I came across this unusual German dexterity game on an online collectibles site a couple months ago.  I loved the detailed lithography of the young woman’s face and the tiny dice.  It seems like the object of this particular game is to roll the same number on both dice simultaneously.

Barbara Levine, a curator with an interest in idiosyncratic collections, presented a display of antique dexterity games at the San Francisco Public Library in 2002.  The history of these games, according to her website:

Dexterity puzzles – also known as palm puzzles, games of skill and hand-held games – have been a source of fascination for adults and children since the Nineteenth Century.

The simple hand-eye challenge of rolling a ball into a hole, or sliding, nudging and tilting a capsule through a maze, has proved to be among the most delightful, maddening, and enduring diversions of the modern age, despite, or perhaps because of its sheer simplicity.  Soon after the games became popular with the public beginning in the late 1800s, they were produced in large numbers in the United States, England, France, Japan and Germany. The games could be found in doctors’ offices, train stations, and in rainy-day game rooms of seaside resorts - in essence, anywhere that required waiting.  They were even nicknamed “patience games.”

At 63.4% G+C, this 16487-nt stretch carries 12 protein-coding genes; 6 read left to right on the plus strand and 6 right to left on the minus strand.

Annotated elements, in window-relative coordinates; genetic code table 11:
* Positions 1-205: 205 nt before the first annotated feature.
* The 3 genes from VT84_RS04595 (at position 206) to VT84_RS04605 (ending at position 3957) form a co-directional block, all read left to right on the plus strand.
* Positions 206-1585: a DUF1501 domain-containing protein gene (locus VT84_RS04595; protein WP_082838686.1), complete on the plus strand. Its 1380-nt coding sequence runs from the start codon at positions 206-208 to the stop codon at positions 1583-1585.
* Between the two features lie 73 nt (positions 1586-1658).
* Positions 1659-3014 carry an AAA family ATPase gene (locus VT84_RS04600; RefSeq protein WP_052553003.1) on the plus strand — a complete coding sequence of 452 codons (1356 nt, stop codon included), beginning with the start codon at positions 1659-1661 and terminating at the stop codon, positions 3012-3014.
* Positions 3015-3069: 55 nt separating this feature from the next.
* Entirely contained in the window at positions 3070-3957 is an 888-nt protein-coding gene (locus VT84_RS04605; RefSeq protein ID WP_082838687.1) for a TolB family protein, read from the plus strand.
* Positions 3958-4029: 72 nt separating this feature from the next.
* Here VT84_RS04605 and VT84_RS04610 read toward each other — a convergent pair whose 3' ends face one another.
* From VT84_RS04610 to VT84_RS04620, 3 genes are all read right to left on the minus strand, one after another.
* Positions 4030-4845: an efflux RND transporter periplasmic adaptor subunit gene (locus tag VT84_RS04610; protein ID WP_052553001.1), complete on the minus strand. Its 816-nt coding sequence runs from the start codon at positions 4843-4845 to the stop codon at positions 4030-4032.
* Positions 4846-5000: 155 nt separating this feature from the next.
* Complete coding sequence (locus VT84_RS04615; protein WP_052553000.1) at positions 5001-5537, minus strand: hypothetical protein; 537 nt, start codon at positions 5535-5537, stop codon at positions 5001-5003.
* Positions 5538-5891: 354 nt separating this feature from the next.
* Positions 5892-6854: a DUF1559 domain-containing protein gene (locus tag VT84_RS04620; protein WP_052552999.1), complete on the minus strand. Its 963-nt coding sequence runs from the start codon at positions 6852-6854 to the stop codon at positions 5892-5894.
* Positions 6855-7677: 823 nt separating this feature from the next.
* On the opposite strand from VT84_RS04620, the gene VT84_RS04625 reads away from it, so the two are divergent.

But whether straightforward or tricky, dexterity puzzles are objects of popular culture, as reflections of history, as advertisements, illustrations and graphic design they are a rich and revealing world…  

Each manufacturing country tended to use different materials and graphics.  French games were typically glass and cardboard boxed sets with ornate patterned paper and lids.  German puzzles were round glass-topped with chromolithographed tin and often included a mirror on the reverse.  Games made in the United States were usually square and made of inexpensive tin and cardboard.  The firm of R. Journet and Company of London designed more than one hundred innovative glass-top dexterity games beginning in 1891 and contuing through the 1960’s. Japanese puzzles are usually round and double sided including two games in one.  Dexterity games are affectionately known as your grandfather’s gameboy and  included in this exhibition are also a few of the earliest electronic hand held games.

This entry was posted on Monday, July 19th, 2010 at 2:53 am and is filed under Games. You can follow any responses to this entry through the RSS 2.0 feed. You can leave a response, or trackback from your own site.

One comment

1.  Betty
July 15th, 2011 at 12:35 pm

Barbara Levine has fantastic examples of palm puzzles. viewing these is a real treat! Its surely a reminder that entertainment does not have to have bells and whistles or be complicated. Let’s hear it for hand-rendered art!
Wonderful post. Thank you.


Leave a reply

Name (*)
Mail (will not be published) (*)